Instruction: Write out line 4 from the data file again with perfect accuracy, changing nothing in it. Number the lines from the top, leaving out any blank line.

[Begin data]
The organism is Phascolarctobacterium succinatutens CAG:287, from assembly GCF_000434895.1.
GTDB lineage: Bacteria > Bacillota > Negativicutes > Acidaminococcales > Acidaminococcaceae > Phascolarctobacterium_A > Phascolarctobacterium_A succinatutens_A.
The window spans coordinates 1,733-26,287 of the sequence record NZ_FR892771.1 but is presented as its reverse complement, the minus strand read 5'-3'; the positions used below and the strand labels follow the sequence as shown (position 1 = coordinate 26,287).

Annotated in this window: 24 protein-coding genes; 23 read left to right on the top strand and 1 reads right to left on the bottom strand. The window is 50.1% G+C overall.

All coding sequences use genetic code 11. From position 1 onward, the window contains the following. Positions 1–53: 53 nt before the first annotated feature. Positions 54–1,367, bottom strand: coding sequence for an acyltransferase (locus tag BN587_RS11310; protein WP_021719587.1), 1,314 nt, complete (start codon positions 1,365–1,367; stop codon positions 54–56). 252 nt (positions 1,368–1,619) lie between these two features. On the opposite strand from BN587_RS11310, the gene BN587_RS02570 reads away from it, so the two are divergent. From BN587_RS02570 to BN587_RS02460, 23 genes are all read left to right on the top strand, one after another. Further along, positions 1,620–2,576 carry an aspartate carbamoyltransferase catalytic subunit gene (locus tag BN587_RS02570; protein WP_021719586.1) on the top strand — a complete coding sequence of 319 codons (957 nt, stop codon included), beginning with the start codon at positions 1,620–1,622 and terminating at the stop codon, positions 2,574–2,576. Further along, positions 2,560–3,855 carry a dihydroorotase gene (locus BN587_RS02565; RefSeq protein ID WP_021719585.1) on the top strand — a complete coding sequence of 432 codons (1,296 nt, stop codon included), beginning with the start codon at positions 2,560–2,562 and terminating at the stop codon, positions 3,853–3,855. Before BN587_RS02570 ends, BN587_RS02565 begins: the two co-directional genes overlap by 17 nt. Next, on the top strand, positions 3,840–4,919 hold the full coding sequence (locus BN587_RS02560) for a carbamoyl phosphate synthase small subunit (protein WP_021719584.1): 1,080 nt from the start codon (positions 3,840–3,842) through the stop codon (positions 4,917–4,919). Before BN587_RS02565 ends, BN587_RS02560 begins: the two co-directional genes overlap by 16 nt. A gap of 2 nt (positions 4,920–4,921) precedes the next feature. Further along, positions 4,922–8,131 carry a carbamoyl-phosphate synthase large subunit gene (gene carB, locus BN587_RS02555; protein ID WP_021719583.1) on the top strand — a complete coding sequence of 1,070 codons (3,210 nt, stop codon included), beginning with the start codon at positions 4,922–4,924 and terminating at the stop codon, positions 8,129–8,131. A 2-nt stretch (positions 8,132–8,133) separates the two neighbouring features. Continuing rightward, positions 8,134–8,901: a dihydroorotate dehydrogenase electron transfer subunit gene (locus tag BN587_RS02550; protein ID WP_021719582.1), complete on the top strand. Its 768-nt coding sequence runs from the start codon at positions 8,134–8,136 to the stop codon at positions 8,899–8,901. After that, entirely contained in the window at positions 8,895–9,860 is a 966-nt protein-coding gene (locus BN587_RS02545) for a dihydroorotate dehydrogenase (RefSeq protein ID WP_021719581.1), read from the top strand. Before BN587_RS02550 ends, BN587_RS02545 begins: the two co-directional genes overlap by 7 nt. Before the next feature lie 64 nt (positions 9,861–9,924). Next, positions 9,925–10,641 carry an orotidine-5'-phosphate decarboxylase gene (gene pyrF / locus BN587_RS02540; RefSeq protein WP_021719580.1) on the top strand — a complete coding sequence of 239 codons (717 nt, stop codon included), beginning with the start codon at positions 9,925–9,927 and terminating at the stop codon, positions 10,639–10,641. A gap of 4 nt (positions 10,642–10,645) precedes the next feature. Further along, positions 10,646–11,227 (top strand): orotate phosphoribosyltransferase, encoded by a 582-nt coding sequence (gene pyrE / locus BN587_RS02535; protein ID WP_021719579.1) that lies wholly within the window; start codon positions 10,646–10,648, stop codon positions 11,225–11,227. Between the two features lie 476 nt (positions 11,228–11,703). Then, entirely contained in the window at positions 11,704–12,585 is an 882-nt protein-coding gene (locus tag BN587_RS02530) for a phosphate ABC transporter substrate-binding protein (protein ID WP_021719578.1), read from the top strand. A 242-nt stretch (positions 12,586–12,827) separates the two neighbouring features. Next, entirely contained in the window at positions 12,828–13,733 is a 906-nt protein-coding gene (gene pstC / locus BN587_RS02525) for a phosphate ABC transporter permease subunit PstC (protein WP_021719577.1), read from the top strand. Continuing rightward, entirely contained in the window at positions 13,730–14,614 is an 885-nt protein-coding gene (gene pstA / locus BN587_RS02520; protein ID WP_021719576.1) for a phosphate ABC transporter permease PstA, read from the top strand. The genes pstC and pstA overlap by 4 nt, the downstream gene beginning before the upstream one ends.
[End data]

Annotated in this window: 24 protein-coding genes; 23 read left to right on the top strand and 1 reads right to left on the bottom strand. The window is 50.1% G+C overall.